Supreme Court upholds APA’s permit amendment decision
for the last undeveloped lot in Upper Saranac subdivision
By Gwendolyn Craig
Seven homeowners in a Franklin County subdivision on Upper Saranac Lake are planning to appeal their unsuccessful lawsuit against the Adirondack Park Agency and two of their new neighbors over development plans for the last vacant building lot.
Suzanne Carrillo Kern, Howard Kern, Jeffrey Haidinger, John Brennan, Jean Brennan, Mary Ann Randall and Christopher Cohan sued the APA and Paul Leinwand and Maria Cicarelli last year. The APA had granted an amendment last summer to the Deerwood Subdivision’s 1980’s permit. The subdivision is in the Town of Santa Clara. The amendment allowed Leinwand and Cicarelli to build a septic system 100 feet back from wetlands, as opposed to the permit’s original 200 feet. Leinwand and Cicarelli’s lot, records show, was supposed to share a common sewage area with the Kerns’ lot. But the Kerns’ lot was developed without consideration for the septic on the vacant lot.
The Kerns and the others stated that they would no longer be allowed to use informal walking trails across the vacant lot and that there would be increased noise, light and environmental impacts. The group’s leading concern is a belief the APA’s permit amendment was less protective of water quality.
The APA defended its decision, saying Leinwand and Cicarelli’s planned septic system would be more protective than the systems available in the 1980’s. The proposed design met or exceeded the APA and state Department of Health’s setbacks and standards.
State Supreme Court Judge Richard Meyer ruled in favor of the APA and Leinwand and Cicarelli on June 29. The court may not substitute its own judgment for the agency responsible in making a determination, Meyer wrote. It must only decide if the agency’s decision was “arbitrary and capricious.” He did not believe the APA violated its own procedures with the septic system permit amendment.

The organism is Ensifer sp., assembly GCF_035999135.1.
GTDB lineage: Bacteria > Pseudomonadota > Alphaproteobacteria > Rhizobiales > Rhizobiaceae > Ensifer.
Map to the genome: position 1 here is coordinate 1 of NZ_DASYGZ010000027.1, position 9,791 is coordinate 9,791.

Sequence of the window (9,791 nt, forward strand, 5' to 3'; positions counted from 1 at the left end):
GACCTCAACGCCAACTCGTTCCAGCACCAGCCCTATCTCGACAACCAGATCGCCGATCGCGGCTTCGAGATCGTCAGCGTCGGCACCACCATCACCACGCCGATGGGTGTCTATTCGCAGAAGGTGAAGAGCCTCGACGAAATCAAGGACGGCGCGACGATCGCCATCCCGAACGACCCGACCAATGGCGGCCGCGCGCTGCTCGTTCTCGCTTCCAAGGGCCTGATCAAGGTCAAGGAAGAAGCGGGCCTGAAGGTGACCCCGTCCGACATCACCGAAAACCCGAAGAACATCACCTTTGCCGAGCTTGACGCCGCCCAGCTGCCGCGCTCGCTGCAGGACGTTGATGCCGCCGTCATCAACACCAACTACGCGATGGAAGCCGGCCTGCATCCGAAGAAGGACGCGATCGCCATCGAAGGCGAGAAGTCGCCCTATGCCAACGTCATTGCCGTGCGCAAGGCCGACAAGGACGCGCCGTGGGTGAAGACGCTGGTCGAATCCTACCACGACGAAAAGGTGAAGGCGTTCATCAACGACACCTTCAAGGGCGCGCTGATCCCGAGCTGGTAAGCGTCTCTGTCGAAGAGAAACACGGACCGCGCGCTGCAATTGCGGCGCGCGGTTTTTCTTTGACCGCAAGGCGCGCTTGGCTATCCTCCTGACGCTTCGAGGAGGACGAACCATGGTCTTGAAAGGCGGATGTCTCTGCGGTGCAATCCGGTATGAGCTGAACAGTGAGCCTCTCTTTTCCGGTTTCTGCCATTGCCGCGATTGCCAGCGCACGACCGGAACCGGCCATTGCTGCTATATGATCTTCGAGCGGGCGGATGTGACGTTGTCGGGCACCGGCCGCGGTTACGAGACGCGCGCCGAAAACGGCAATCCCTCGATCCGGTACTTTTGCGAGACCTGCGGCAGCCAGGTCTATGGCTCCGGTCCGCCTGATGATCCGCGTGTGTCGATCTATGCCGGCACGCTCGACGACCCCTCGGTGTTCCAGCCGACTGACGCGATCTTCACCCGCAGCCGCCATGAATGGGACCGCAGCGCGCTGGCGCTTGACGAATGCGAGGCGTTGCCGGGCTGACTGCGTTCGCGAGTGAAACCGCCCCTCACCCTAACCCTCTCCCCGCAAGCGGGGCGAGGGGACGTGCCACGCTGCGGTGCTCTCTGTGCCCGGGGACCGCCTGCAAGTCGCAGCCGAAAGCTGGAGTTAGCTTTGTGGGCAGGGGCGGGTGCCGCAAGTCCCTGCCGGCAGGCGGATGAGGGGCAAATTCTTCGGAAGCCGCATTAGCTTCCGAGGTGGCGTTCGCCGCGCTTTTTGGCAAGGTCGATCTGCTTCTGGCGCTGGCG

“There is nothing to suggest that the impacts from a failure of the proposed wastewater treatment system would be any greater than would a failure of the existing wastewater treatment systems on the already approved lots of the subdivision,” Meyer wrote.
On July 26, the group of neighbors, represented by Attorney Claudia Braymer, filed a notice of appeal to vacate the permit amendment. Braymer said her clients have no additional comment at this time.
The appeal stated the APA “eviscerated substantial terms and conditions of a prior APA permit intended to protect the fragile wetland ecology of the property.” The appeal accuses the agency of failing to apply proper wetlands criteria, treat the application as a new permit, apply the shoreline restrictions of the permit and consider undue adverse impacts. The complainants charge that the APA lacked a reason to reverse the prior permit.
Dennis Phillips, attorney for Leinwand and Cicarelli, said he was impressed with the court’s decision and surprised at the notice of appeal.
Adding to the fray, several environmental organizations wrote to the APA raising concerns about tree cutting. The group said Leinwand and Cicarelli would “cut out a viewshed from their new home.” The Adirondack Council, Adirondack Wild: Friends of the Forest Preserve, Protect the Adirondacks and the Upper Saranac Foundation wrote the proposed clearing would be detrimental to the wetlands and shallow shoreline of Upper Saranac Lake. Leinwand and Cicarelli had requested in previous documents improving their view of the lake by taking down trees. The APA had directed them to separately seek agency approval for that.
The environmental organizations asked the APA to consider such a request a “major project” to be taken up by the full APA board for review and consideration.
The APA said on Aug. 15 it had not received such an application from Leinwand and Cicarelli.
Phillips said the organizations’ letter and concerns were “wild speculation and unconstrained hysteria…. intended to be an APA intimidation tactic or just an exercise in uncontrolled bad judgment.”